This past Thursday, my wonderful vet, Dr. Michael Ridlen, came out for a morning of sample collecting.  We, meaning Dr. R and his assistant Carly, pulled fecal samples from all seven goats, one alpaca and five llamas to be tested for parasite load.  Dr. R also pulled a blood sample from our Welsh pony, Steele, to test his thyroid levels.  Carly called me back fairly quickly with the fecal results.  All the goats were negative or low enough that we don't need to treat them.  Most of the camelids, however, did need to be treated.  Tucker was the only llama who was negative but Shiraz, Stash, Stormy and the alpaca all needed to be wormed.  I expect to hear the thyroid results next week.

Worming the goats is easy.  Mostly they are wormed orally and it's easy to grab a goat by the horn and squirt the required amount of wormer in its mouth.  Llamas are a different story.  They are larger and stronger than a goat and they do not have the easy handle of a set of horns to grab onto.  They don't like to be messed with so the very idea I want to get a rope around their neck offends them deeply.  Putting a halter on them is difficult and somehow squirting the wormer into their firmly closed mouths which are held above my head is nearly impossible.  It's an indication of how hardy the llamas are that in all the years I've had them I have never had to do this before.  They get an injection of wormer each spring when they get sheared by my wonderful llama shearer, Sean Price.  The last time I wormed them I was told to use Safeguard which is a pelleted wormer.  I simply put it in their feed and didn't let them out of their stalls till they had eaten it all.  This time, however, we needed to use a liquid wormer and that meant catch-halter-pry mouth open-squirt in wormer.  Yikes.

We should have gotten all the worming done on Friday but I was an idiot and for some reason couldn't count all the way to four.  I couldn't have gotten any of them wormed without Ron stepping in to help.  Ron is walking on two titanium knees and I really didn't want him in the stall with me and five camelids but needs must as needs must.   I got each animal haltered and Ron was wonderful at pushing the big guys up against the wall and holding them there while I administered the wormer.  By the time we had done two llamas and one alpaca we were both exhausted.  I looked in the cup of syringes and was sure all were empty so we let the llamas and alpacas go.  Wrong!  There was one more full syringe.  Crap.  By the time I figured it out the llamas were long gone up the pasture.  We had to do the same dance this morning and get that last llama wormed.  This time I was more confident and Ron was able to stay outside the stall.  We managed it much more efficiently this time.

Thankfully we have finished worming for this round.  We will test again in about 6 weeks and see who needs attention.  Ron's back will feel better in a day or two and I'm happy to say his knees weathered the worming perfectly.  I'm a little stiff and sore from wrestling the llamas but it all ended well.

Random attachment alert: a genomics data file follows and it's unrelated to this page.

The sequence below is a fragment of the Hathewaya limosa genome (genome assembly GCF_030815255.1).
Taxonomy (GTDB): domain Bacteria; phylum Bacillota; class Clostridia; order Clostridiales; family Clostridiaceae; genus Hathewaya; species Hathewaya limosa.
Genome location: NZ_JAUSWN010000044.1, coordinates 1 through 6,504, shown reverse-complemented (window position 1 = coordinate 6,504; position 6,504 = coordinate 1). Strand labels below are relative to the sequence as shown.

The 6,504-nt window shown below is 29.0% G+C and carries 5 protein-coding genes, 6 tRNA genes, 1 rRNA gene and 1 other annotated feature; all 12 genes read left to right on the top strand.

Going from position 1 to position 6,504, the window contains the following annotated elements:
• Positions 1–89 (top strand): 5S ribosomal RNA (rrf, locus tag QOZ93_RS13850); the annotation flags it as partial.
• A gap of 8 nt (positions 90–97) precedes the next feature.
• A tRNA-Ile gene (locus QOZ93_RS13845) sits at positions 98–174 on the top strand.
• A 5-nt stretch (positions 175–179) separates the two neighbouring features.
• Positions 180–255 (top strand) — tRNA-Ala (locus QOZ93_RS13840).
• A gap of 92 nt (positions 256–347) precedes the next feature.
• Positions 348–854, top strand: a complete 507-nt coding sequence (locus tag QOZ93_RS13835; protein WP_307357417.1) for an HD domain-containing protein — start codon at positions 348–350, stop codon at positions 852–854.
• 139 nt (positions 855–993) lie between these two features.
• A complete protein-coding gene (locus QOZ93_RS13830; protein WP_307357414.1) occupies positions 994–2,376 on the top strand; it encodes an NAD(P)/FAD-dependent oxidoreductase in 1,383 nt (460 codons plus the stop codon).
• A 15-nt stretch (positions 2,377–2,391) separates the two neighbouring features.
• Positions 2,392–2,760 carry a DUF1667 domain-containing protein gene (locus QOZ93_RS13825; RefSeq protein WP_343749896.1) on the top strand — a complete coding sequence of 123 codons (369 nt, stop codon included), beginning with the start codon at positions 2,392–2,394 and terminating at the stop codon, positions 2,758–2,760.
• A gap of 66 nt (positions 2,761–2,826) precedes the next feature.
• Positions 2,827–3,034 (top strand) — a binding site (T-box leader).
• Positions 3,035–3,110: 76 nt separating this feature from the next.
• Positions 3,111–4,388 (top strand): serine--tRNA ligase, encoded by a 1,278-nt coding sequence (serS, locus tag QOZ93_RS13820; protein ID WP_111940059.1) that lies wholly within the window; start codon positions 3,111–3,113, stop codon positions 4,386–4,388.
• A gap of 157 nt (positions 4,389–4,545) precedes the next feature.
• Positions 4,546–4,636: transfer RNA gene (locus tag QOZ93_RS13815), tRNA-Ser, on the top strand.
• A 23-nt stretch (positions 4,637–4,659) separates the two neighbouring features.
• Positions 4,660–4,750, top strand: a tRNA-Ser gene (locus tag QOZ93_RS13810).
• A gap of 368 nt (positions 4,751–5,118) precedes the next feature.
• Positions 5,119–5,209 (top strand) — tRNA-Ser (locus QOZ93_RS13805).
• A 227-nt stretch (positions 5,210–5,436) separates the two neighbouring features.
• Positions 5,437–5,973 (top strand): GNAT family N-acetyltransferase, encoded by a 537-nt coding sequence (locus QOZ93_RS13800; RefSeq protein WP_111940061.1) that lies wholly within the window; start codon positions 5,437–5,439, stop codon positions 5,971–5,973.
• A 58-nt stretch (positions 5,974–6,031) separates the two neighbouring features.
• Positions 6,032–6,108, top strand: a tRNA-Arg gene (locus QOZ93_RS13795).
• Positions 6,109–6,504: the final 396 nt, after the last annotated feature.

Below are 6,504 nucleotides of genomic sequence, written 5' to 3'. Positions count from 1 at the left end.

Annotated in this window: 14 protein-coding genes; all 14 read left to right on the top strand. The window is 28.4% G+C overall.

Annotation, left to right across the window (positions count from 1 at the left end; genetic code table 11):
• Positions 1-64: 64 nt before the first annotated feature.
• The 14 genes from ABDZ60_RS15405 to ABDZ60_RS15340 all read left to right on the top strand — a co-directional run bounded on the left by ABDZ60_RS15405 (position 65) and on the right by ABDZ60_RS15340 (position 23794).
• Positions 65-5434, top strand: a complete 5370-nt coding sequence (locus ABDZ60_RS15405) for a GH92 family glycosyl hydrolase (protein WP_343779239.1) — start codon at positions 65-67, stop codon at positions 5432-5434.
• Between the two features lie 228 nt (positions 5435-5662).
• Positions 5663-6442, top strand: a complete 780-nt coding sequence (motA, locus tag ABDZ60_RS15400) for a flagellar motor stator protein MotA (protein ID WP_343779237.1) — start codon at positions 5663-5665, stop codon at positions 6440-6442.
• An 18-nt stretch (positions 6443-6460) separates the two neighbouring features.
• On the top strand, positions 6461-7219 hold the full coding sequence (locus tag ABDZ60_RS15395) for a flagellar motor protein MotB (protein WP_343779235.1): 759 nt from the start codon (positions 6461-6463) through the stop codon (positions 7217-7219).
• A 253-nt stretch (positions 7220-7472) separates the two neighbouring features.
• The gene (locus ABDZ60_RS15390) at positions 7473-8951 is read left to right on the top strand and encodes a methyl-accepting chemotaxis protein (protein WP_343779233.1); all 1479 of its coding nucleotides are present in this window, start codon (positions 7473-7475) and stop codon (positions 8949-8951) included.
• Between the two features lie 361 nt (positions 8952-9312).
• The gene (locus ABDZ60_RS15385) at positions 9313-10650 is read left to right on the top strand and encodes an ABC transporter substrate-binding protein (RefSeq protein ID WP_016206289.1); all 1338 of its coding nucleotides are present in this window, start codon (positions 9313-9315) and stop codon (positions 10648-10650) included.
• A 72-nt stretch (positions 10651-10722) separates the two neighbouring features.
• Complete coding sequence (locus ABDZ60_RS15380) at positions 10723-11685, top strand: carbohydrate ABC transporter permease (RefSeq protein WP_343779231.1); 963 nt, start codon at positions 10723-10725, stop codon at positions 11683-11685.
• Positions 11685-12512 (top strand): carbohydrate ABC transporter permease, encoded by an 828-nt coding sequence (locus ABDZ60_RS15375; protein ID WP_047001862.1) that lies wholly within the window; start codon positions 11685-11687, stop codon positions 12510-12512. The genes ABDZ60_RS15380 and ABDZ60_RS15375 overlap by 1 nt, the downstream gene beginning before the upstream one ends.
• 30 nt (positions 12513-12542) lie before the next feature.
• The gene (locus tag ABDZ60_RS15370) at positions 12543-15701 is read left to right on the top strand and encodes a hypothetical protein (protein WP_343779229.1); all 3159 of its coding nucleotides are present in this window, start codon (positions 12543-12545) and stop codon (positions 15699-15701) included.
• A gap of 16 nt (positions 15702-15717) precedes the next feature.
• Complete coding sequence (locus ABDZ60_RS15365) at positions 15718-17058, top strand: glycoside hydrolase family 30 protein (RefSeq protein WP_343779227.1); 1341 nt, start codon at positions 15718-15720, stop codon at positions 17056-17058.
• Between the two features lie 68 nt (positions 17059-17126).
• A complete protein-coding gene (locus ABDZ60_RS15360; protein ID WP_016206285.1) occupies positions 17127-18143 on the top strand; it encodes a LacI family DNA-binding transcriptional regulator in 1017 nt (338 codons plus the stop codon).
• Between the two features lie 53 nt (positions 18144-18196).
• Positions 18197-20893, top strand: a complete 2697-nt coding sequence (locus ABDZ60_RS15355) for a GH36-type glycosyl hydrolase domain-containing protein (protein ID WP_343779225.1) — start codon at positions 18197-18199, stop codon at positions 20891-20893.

This week got me thinking about testing in general.  With the animals we test for all sorts of things.  With the goats we test regularly for parasites which determines who to worm.  We are testing the pony's thyroid level to verify the amount of thyroid medication he should be getting daily.  We tested for rabies when my old horse Vic went from fine to very sick overnight and was exhibiting various neurologic symptoms.  Vic had to be euthanized but his brain was tested for rabies.  The test was negative, as expected.  Of course, anytime you want to rule out a serious disease, the negative result is what you hope for.

We test many things in everyday life.  We taste the spaghetti sauce to see if it needs more salt.  We walk out on the porch in the morning to test the temperature to see if we need a jacket.  Testing can be measuring something, tasting or smelling something, looking at something or feeling something.  It can also be that first 12" of woven fabric you cut off the loom and wash to see if it has the kind of hand you want.  Then as the weaver you can change something or leave it all the same.  Sampling in this way assures you won't spend days and days weaving something only to find out you should have moved the warp threads closer together to make a more sturdy fabric.  Or farther apart to make a softer hand.  I do this all the time with a new yarn or a new pattern.  Sampling is your friend.  And I do it all the time with handspun yarn.  I will pull out a length of single and let it ply back on itself to check out what it will look like when I'm done.  Or I pull out a length of single and compare it to my sample to make sure I'm continuing to spin the same weight.  This is particularly important if I'm working on a large quantity of handspun for a sweater or shawl.

Here is hoping all your tests give you A's or positive or negative or whatever you want the answer to be!